The next morning, after a tasty breakfast at Bamboo, we planned to venture out to see the "Blue Lagoon" on mopeds.  Due to some technical difficulties and a lack of available automatic bikes, Kate and Lydia wound up on regular bicycles, and I took the lazy way out on the moped.  We made it through town and crossed a long, rickety bridge out to the dirt roads that would take us to the lagoon.  As bumpy and awful as the roads were, I'm not sure if the bicycles or the moped was better suited!  Despite the roads, the drive was absolutely gorgeous, past tree-covered rock karsts jutting up out of the surrounding farmland and flooded fields of rice that reflected the sky.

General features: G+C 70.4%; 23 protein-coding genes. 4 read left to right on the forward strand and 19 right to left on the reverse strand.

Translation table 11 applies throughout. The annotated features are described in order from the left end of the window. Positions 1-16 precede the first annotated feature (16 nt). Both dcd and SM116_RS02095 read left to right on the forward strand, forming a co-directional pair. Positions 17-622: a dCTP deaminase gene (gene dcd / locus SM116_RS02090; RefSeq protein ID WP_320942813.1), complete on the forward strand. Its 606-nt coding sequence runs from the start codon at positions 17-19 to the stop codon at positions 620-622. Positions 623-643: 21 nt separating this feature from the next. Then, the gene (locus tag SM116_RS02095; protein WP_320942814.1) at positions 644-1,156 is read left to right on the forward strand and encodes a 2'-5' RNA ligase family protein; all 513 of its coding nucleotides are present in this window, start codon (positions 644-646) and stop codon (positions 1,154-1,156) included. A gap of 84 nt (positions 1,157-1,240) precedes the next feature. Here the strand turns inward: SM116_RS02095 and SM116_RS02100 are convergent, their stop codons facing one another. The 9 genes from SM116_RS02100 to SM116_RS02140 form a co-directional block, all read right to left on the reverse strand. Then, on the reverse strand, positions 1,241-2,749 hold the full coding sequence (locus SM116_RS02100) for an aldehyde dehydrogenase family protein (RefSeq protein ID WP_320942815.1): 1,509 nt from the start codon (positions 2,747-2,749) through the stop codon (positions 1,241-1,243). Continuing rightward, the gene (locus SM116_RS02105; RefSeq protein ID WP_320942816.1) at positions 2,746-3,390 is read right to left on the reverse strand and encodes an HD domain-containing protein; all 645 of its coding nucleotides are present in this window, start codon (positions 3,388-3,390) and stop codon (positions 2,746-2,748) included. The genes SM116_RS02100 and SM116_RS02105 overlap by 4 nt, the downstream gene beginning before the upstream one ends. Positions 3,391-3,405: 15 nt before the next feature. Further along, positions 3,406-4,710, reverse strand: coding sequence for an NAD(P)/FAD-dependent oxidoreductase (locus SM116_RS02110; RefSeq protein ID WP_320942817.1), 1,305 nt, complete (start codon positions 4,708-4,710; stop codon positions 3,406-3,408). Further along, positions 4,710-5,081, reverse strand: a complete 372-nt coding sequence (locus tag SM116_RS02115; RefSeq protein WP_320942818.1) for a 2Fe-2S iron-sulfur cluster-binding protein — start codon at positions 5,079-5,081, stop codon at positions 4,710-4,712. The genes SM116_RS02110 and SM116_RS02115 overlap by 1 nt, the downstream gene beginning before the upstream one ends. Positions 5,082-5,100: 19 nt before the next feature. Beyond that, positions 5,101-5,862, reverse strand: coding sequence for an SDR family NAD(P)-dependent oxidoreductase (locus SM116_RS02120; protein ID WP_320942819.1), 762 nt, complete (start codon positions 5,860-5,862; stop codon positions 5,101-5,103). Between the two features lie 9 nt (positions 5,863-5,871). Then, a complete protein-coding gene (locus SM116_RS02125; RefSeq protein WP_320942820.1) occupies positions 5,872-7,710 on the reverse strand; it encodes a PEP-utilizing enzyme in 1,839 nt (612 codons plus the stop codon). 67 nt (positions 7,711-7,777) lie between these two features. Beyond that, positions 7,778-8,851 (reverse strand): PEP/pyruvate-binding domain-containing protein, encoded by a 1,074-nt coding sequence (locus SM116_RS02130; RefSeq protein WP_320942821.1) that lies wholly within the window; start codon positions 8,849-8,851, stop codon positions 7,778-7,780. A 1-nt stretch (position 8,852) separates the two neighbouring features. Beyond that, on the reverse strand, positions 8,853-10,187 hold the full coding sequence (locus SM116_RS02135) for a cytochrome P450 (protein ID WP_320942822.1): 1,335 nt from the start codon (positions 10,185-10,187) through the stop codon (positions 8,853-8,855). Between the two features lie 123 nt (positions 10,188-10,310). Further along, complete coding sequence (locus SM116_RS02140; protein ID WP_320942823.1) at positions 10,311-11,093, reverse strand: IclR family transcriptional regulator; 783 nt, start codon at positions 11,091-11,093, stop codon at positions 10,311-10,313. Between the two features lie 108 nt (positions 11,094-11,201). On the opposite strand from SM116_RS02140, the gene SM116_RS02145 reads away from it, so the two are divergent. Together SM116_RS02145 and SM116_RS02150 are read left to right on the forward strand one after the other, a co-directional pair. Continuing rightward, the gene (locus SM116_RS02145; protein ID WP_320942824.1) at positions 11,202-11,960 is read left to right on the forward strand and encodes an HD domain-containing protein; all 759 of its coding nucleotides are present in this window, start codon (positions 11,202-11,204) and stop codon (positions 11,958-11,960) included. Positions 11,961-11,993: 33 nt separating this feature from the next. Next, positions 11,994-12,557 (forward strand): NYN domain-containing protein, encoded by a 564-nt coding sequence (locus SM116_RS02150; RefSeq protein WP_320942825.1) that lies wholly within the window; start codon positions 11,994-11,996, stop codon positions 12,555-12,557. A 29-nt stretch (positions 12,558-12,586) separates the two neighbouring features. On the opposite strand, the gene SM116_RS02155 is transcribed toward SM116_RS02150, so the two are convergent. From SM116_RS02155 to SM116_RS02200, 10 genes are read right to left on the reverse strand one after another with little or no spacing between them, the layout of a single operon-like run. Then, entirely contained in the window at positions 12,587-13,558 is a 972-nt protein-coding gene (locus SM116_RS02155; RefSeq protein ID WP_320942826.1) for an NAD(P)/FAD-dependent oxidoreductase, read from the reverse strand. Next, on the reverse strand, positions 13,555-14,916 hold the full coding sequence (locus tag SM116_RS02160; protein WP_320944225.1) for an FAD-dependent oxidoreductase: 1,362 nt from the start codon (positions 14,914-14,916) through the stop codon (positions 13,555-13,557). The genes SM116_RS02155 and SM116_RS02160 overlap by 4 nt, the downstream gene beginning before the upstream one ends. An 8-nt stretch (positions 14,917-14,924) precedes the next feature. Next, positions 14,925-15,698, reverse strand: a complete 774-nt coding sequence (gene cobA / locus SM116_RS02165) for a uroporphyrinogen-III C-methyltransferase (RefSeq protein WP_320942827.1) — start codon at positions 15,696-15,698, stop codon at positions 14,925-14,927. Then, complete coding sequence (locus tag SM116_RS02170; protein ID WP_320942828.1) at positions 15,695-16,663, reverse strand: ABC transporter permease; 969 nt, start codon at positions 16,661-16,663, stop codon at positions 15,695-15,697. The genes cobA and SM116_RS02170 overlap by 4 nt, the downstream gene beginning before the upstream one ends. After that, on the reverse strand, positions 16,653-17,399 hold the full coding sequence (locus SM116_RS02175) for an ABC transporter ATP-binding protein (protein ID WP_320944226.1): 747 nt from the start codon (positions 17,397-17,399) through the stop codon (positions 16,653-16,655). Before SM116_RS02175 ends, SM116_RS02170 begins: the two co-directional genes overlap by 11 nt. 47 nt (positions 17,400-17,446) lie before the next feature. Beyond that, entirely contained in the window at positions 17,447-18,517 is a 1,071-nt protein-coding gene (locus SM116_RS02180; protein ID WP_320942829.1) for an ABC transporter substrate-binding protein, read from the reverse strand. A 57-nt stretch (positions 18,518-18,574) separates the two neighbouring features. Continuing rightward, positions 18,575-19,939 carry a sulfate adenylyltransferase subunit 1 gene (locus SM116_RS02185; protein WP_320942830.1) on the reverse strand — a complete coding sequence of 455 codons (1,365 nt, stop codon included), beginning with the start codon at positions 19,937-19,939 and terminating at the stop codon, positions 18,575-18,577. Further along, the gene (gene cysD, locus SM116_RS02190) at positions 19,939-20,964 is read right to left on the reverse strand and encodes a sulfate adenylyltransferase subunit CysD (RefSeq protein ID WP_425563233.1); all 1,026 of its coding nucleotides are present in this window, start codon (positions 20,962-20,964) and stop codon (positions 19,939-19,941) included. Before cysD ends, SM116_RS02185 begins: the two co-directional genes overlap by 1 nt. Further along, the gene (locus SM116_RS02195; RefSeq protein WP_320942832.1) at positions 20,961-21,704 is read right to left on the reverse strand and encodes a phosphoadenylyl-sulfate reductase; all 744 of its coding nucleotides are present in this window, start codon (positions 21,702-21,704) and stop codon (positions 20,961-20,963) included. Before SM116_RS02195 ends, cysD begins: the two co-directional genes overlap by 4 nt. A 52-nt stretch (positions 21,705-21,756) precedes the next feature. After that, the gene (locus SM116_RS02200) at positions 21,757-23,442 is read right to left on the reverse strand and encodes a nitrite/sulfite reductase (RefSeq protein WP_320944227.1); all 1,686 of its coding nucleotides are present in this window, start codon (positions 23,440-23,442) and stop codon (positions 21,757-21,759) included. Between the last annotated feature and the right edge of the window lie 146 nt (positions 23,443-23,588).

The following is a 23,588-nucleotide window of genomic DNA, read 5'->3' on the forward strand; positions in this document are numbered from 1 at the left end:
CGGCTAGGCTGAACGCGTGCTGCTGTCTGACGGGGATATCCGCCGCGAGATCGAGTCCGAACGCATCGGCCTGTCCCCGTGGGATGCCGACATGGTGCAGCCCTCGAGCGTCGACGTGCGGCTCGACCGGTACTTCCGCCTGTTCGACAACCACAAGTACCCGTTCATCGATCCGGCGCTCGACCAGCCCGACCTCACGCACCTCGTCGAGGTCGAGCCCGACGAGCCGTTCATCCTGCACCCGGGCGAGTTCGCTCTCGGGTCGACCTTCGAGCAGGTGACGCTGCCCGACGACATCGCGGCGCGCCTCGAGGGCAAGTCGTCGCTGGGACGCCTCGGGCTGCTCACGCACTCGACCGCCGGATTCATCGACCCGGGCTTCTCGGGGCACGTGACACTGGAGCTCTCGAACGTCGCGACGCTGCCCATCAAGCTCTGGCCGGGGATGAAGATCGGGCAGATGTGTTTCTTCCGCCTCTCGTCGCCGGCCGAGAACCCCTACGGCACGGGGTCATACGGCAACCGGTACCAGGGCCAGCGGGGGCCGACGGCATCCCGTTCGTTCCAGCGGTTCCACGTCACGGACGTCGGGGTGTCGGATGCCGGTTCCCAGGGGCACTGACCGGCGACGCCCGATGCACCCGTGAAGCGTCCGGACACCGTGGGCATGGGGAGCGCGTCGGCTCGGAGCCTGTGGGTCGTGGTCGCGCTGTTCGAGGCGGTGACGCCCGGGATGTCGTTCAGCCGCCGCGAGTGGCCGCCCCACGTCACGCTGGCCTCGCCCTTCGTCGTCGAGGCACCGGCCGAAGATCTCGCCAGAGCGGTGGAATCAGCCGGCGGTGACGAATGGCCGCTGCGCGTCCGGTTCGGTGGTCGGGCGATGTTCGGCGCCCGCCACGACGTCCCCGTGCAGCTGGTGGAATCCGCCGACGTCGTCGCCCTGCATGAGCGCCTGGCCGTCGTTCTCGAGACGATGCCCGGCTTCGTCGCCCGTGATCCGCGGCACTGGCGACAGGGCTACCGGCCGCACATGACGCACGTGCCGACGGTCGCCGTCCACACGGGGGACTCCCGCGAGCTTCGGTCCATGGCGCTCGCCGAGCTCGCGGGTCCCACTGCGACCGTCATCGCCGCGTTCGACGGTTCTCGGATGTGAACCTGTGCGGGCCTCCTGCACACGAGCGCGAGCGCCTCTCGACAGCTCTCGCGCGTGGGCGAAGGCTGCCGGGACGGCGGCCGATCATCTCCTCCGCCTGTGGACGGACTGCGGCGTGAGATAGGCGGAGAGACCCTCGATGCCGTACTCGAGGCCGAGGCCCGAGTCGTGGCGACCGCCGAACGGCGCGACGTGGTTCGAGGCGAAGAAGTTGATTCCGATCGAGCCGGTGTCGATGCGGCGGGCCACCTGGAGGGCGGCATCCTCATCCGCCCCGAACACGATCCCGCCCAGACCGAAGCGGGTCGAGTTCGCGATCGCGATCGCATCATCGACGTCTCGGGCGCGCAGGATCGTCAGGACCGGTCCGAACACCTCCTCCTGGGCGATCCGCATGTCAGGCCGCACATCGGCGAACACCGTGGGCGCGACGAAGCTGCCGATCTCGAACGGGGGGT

At one point I took a wrong turn, an obvious scam, as a sign noting the "Swimming Lagoon & P---- Cave" had been posted at the turnoff, whereas the actual sign (at the very next street) says "Blue Lagoon & Poukham Cave", and a couple of locals had set up a small gate where they collected an entry fee for the bogus lane.  Granted, there was a small cave - a tiny hole that myself and the Irish guy who was unfortunate enough to take the same path discovered after climbing a steep, overgrown, slippery path to find it (which was treacherous on the way down).  And there was a swimming hole.  But it was completely empty, and quite small.  Confused, we took a few photos and left.  Once we had gotten back out to the main road, a little boy in his underpants who was playing in some water looked at us, pointed up the road and said "Blue Lagoon!"  And that's how we realized we were definitely in the wrong place.  The boy, feeling the need to be rewarded for his hard work, walked over and pointed at my sunglasses.  Sorry, kid.  Then he started yelling "pens! candy!" … tourism, sometimes I hate you.